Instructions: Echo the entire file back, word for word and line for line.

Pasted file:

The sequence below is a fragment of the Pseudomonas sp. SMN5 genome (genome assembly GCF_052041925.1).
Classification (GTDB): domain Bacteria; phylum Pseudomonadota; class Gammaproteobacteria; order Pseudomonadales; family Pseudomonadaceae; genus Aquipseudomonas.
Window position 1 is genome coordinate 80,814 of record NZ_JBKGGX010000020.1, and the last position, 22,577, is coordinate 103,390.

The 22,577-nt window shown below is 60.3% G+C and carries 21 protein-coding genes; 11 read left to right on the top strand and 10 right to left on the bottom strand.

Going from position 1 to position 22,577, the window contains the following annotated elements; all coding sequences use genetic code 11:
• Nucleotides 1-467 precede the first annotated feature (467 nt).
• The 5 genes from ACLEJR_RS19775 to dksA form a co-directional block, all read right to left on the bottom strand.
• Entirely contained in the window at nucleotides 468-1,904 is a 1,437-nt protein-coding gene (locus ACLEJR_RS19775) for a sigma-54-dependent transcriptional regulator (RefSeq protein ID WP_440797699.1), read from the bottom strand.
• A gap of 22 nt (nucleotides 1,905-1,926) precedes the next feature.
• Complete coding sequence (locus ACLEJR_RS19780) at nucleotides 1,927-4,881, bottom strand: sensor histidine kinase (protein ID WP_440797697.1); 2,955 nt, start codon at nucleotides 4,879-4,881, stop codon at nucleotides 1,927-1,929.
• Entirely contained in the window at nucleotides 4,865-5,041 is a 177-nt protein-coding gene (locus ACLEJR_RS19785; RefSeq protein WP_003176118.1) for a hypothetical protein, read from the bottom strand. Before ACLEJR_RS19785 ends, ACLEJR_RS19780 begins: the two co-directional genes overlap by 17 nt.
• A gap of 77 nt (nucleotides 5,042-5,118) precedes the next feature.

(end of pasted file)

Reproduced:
The sequence below is a fragment of the Pseudomonas sp. SMN5 genome (genome assembly GCF_052041925.1).
Classification (GTDB): domain Bacteria; phylum Pseudomonadota; class Gammaproteobacteria; order Pseudomonadales; family Pseudomonadaceae; genus Aquipseudomonas.
Window position 1 is genome coordinate 80,814 of record NZ_JBKGGX010000020.1, and the last position, 22,577, is coordinate 103,390.

The 22,577-nt window shown below is 60.3% G+C and carries 21 protein-coding genes; 11 read left to right on the top strand and 10 right to left on the bottom strand.

Going from position 1 to position 22,577, the window contains the following annotated elements; all coding sequences use genetic code 11:
• Nucleotides 1-467 precede the first annotated feature (467 nt).
• The 5 genes from ACLEJR_RS19775 to dksA form a co-directional block, all read right to left on the bottom strand.
• Entirely contained in the window at nucleotides 468-1,904 is a 1,437-nt protein-coding gene (locus ACLEJR_RS19775) for a sigma-54-dependent transcriptional regulator (RefSeq protein ID WP_440797699.1), read from the bottom strand.
• A gap of 22 nt (nucleotides 1,905-1,926) precedes the next feature.
• Complete coding sequence (locus ACLEJR_RS19780) at nucleotides 1,927-4,881, bottom strand: sensor histidine kinase (protein ID WP_440797697.1); 2,955 nt, start codon at nucleotides 4,879-4,881, stop codon at nucleotides 1,927-1,929.
• Entirely contained in the window at nucleotides 4,865-5,041 is a 177-nt protein-coding gene (locus ACLEJR_RS19785; RefSeq protein WP_003176118.1) for a hypothetical protein, read from the bottom strand. Before ACLEJR_RS19785 ends, ACLEJR_RS19780 begins: the two co-directional genes overlap by 17 nt.
• A gap of 77 nt (nucleotides 5,042-5,118) precedes the next feature.